“This report confirms what workers and organizers have been saying for years. We are pleased to see that the House of Representatives is taking seriously these now-substantiated claims that the meatpacking industry and the USDA have worked together to put corporate profits ahead of the lives of working people and their families. Time and time again, the giant corporations that control the meatpacking industry take conscious measures to line their own pockets, with no regard for the lives of working people or their communities.

“This time it resulted in preventable diseases with thousands and hundreds of deaths. At the height of a deadly pandemic, they used coercion and lobbying to refuse to provide basic safety precautions, such as providing PPE and provisions for workers to call in sick without penalty if they or a family member were exposed to COVID-19. The corporations not only withdrew federal benefits from their employees and blocked health codes and state and local oversight to keep operations open, but literally wrote an executive order to shield themselves from any liability for worker deaths. They did so under the guise of a domestic food shortage. They now exported most of their products and made record profits.

“To date, the federal government has failed to protect the very workers it deems essential. Congress, OSHA, DOJ, DOL and USDA must do more to prioritize the safety of this predominantly Black, Hispanic and Asian workforce and to enforce our basic civil rights laws. We call on the Biden administration and Congress to act. Our elected officials must hold companies like Smithfield, Tyson and JBS accountable for the deaths of these workers and the damage to public safety, and prevent future government and corporate endorsements. We hope this investigation, conducted by the select Subcommittee on the Coronavirus Crisis, will be a wake-up call, prompting Congress to heed the call to create understandable and enforceable safeguards in the workplace, beginning with the passage of the Protection of the American Meatpacking Workers Actthat we so badly and desperately need.”

Unions representing meat-processing workers, such as the UFCW and RWDSU, and other worker-led organizations have also lobbied for The Protection of the American Meatpacking Workers Act. Key provisions of the bill include:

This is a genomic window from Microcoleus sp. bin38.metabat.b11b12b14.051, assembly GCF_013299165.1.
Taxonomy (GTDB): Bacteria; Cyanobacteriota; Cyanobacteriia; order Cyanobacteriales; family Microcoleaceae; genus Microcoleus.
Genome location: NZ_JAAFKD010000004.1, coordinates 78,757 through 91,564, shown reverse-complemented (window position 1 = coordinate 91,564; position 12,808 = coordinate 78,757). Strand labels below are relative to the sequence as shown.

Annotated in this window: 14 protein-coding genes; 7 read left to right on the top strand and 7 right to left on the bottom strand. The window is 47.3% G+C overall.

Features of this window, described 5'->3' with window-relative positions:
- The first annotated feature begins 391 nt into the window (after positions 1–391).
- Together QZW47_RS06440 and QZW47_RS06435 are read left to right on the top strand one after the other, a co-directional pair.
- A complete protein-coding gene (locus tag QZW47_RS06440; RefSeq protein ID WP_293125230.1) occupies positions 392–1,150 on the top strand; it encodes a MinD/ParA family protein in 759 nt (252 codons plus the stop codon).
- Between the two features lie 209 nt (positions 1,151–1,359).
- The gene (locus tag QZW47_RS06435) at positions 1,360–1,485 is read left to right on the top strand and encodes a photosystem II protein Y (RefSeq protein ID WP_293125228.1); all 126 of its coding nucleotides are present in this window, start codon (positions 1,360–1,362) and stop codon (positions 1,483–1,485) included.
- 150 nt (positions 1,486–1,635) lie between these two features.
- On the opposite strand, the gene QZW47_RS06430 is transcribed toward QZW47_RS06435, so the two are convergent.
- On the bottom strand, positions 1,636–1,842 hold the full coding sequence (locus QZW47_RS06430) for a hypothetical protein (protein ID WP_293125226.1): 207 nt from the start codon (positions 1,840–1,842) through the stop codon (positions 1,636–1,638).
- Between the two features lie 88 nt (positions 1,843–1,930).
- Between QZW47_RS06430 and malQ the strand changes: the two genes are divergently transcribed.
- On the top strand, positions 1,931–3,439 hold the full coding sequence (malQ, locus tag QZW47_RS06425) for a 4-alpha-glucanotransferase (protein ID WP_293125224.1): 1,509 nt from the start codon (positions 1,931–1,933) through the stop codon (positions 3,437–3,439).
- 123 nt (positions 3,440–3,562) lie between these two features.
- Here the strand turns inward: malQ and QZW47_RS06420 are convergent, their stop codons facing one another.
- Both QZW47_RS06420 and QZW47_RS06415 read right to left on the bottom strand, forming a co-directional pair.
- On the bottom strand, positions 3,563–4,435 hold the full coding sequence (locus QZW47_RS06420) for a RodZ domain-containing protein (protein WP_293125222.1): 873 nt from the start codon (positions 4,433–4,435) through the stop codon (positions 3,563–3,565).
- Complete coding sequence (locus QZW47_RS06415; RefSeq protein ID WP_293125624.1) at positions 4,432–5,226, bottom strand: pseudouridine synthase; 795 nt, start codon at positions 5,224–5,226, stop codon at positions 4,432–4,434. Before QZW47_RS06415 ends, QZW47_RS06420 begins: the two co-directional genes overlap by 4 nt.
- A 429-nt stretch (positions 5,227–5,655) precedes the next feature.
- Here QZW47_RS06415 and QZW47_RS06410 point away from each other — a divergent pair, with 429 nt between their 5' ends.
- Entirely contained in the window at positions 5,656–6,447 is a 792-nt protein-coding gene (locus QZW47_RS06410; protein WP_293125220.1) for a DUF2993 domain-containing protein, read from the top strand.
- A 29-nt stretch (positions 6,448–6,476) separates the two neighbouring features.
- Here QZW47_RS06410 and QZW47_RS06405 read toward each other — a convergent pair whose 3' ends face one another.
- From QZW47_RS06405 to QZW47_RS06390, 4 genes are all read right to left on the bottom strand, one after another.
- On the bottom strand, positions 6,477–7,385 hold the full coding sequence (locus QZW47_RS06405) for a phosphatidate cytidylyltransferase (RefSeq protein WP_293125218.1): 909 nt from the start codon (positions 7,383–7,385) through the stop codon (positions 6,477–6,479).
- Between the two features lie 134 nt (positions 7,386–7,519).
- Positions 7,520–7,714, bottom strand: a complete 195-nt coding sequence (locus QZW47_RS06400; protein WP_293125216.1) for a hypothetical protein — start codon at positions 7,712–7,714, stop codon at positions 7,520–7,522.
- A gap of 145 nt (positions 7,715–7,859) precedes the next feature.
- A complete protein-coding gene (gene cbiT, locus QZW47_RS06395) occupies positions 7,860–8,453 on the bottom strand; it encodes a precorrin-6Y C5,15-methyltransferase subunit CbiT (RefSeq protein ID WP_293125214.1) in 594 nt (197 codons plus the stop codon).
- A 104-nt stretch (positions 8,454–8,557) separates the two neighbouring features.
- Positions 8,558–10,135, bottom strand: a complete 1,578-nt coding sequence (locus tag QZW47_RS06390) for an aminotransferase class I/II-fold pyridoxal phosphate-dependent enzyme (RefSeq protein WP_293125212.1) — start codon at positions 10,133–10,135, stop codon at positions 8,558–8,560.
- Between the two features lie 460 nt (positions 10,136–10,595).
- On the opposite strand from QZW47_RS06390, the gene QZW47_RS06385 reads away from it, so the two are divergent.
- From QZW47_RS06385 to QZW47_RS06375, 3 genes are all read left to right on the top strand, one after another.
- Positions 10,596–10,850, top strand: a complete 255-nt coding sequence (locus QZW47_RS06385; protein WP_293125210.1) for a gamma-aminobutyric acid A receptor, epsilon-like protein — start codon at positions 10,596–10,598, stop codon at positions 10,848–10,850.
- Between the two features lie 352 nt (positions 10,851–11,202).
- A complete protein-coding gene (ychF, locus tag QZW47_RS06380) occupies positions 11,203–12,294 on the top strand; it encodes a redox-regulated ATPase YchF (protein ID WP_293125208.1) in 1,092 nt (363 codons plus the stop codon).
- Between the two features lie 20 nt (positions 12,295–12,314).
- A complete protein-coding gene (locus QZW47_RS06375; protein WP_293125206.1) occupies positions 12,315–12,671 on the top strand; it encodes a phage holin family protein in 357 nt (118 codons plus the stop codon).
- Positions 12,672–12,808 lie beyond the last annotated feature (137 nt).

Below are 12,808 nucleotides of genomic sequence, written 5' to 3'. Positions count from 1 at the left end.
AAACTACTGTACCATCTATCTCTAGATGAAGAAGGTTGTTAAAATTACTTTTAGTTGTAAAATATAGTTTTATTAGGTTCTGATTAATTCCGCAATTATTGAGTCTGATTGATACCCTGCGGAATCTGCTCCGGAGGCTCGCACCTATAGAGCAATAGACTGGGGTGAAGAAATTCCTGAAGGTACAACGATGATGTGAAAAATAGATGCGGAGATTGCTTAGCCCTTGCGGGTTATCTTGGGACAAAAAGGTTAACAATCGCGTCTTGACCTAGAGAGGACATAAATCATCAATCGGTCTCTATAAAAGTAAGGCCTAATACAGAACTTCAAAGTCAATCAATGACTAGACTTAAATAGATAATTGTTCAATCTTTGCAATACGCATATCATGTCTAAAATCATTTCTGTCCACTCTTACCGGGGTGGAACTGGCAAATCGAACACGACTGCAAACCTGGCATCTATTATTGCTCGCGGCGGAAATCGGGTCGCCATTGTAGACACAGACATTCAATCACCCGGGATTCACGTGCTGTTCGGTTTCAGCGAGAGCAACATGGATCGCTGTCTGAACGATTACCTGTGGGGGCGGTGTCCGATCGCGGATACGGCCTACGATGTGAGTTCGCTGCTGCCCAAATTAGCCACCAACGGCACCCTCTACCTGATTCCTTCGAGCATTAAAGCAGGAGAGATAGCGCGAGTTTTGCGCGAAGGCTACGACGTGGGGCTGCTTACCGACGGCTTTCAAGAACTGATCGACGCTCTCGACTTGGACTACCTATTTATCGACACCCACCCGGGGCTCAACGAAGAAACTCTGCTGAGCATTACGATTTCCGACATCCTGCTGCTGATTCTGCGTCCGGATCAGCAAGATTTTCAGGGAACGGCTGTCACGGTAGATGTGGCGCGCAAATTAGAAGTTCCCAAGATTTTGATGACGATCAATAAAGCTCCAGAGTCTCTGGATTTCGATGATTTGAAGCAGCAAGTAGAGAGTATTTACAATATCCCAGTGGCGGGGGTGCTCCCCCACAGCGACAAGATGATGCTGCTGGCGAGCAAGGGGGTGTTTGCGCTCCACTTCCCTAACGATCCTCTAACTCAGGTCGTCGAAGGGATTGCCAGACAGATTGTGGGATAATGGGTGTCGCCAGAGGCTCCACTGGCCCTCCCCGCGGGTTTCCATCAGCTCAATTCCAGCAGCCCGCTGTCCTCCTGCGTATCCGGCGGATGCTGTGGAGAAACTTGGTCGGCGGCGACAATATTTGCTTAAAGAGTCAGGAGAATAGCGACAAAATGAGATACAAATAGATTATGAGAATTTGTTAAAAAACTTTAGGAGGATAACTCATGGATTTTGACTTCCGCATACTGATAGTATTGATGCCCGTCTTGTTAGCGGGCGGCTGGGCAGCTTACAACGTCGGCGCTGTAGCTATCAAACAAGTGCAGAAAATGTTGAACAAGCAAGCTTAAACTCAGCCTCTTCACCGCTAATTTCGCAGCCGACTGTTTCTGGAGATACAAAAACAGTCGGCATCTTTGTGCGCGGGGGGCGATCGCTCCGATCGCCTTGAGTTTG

· Prevent the US Department of Agriculture from issuing line speed exemptions, except for meat and poultry plants show that an increase in line speed does not impair occupational safety.

· Strengthening of health and safety standards and communication.

· Extended safety inspections of facilities, taking into account line speeds, site temperatures and toilet breaks.

· Strengthening protections against retaliation over security concerns.

· New Pandemic Safety Reporting to require plants to report the number of sick employees.

· Reinstating country of origin labeling so consumers know their food comes from well-regulated domestic establishments

The bill also directs OSHA to create an industry-wide protocol to protect workers from repetitive strain injuries and a mandate to enforce safety conditions in plants. Meat packers consistently report the highest rates of injuries, including amputations, and more than a third of meat packers suffer from carpal tunnel syndrome along with other debilitating conditions.

According to Axel Fuentes, executive director of the Rural Community Workers Alliance, which organizes meat-processing workers in Missouri and the Midwest, “Weak existing laws have failed to protect workers in the meat-processing industry both before and during the COVID pandemic. Now we have the opportunity to improve these working conditions and prevent the deterioration of workers’ health by passing and implementing new laws and policies. I urge Congress to listen to workers’ needs and act quickly to pass this legislation.”

The House Select Committee report is the latest impetus for prioritizing workers and communities who have borne the externalities of the meat industry. Trade unions and employee representatives have quite reasonably called for greater legal and security protections. And while such actions will not solve all the disasters caused by conventional meat production, they are necessary and important steps toward food justice.